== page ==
By Jorn Madslien
Business reporter, BBC News
Power is increasingly coming from the mains rather than from petrol stations.
For decades, the motor industry has been telling us that electric motoring is just around the corner.
And for decades all the carmakers came up with was hot air on a scale rivalling the electric power stations that were to fuel these futuristic vehicles.
This time will be different, the carmakers insist, and these are the reasons why.
For starters, modern lithium-ion batteries are much more efficient than old battery technologies.
Such batteries have already been installed in prototype cars, such as BMW's Mini E and Daimlers' electric Smart.
True, the batteries remain huge, so the Mini has no back seats.
Mini E designer Patrick Fuller demonstrates the car that engineers say can travel 150 miles before its battery needs to be recharged.
But it handles like an ordinary car, it offers a range of 150 miles per two-hour charge and it is already available in the US for customers who are prepared to pay some $850 a month to take part in a trial project.
Californian upstart Tesla and Italian design house Pininfarina are amongst the rivals also offering lithium-ion powered electric cars.
Both firms are widely admired for their efforts, but remain unproven in an industry where even volume manufacturers such as Toyota often have to recall vehicles.
The problem all electric cars share, regardless of their battery technology, is that their range is limited. Better batteries can only extend the range and reduce charging times.
So the motor industry has come up with an answer, dubbed plug-in petrol-electric hybrids.
Toyota is ahead of the pack, currently trialling a car that is powered by a battery for the first few miles. Once it runs out, a conventional petrol engine takes over.
General Motors favours an alternative solution, where a small petrol engine recharges the battery whilst driving.
Since most journeys are shorter than 40 miles, many drivers would buy almost all their power from electricity providers rather than from petrol stations.
This is a crucial reason why the future of electric motoring looks brighter than ever before. The UK government is not alone in pushing for both low carbon transport solutions as well as a shift towards less polluting ways to generate electricity.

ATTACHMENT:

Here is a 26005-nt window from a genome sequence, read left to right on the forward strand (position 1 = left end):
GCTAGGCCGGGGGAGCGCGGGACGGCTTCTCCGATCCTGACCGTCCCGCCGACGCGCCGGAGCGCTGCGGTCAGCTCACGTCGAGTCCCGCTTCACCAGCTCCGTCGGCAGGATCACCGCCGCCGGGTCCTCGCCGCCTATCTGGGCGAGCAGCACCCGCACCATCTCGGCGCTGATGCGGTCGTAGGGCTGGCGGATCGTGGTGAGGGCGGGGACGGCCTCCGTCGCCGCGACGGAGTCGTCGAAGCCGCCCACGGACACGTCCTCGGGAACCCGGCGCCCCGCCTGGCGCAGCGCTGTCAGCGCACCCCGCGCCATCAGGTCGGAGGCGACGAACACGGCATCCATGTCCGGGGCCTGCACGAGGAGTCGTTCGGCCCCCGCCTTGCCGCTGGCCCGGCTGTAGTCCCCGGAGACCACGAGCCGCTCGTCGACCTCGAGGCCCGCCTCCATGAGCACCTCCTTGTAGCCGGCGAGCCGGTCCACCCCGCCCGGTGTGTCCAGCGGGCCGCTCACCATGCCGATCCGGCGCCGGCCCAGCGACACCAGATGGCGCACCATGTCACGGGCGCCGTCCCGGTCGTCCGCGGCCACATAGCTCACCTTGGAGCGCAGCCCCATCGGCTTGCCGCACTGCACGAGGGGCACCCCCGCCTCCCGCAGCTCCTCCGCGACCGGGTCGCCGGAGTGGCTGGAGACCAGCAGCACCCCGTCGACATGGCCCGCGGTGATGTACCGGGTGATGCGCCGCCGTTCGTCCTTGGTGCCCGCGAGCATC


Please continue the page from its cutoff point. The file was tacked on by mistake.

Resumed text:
Governments rely on taxing cars
Electric cars, which need recharging, can help and this is how.
In the future, more of the UK's electricity is expected to come from nuclear power stations or from alternative energy sources such as wind or wave power. Both produce energy when they can rather than when consumers want it.
Nuclear power stations are less able than, say, coal fired power stations to adjust production to meet demand peaks during the day and troughs at night. Similarly, wind and wave power will produce a lot of electricity during a stormy night, regardless of whether or not consumers and companies want it.
Electricity generated at night when nobody wants it must either be stored or it will be lost. If the UK as a nation had a fleet of these cars being charged overnight, then the power industry's income from drivers would come on top of the income it currently gets from homes and companies.
Hence, electric motoring could improve the economics of both nuclear power and alternative energy and thus play a central part of the government's desire to push for a low carbon economy.
A shift in drivers' spending away from the oil industry would also lead to a sharp reduction in government income from heavily-taxed petrol and diesel.
Electricity firms are challenging the oil industry
Over time, therefore, the government might want to tax electric motoring to plug the gap in its finances, and consumers could see the cost of electric motoring rise over time.
But this is unlikely to happen until electric motoring has become mainstream.
Until then, those who drive electric or plug-in petrol-electric cars will not only receive a subsidy to buy the car in the first place, perhaps in the region of £5,000 if the UK proposal goes ahead.
The fact that they are being taxed less than other motorists means they will also be receiving indirect subsidies on a relatively large scale, with a slew of initiatives ranging from no tax on the fuel they use to low or no road tax, or exemptions from the London Congestion Charge.
Such initiatives, however, will not be enough to make electric motoring cheap, and carmakers are very aware of the need to make electric and plug-in hybrids affordable.
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Indeed, the industry has realised that lowering the price may not in itself be enough to convince consumers to switch.
Consumers will be concerned about resale values and repair costs. With electric cars, these questions are particularly pertinent because modern batteries remain untested.
Carmakers are therefore working hard to come up with marketing innovations to match technological developments.
Leasing agreements, where manufacturers look after the batteries for the length of a car's life, offer one solution, though the motor industry will also be looking at package deals where, for instance, urban electric car buyers get a number of weekends away in conventional petrol-powered load-lugging cars.
Consumers will also be concerned about where to recharge their cars. Ordinary sockets found in homes and garages are not really good enough to quickly charge tomorrow's electric cars.
Dedicated high-voltage charging points can be installed for about £2,000, according to one major carmaker's estimate.
The government will step in with more subsidies to assist with the roll-out of charging points in city streets and car parks.
And the electricity industry - most notably the nuclear industry - will no doubt do its bit to roll out the infrastructure required to enable it to compete with petrol stations and the oil sector.
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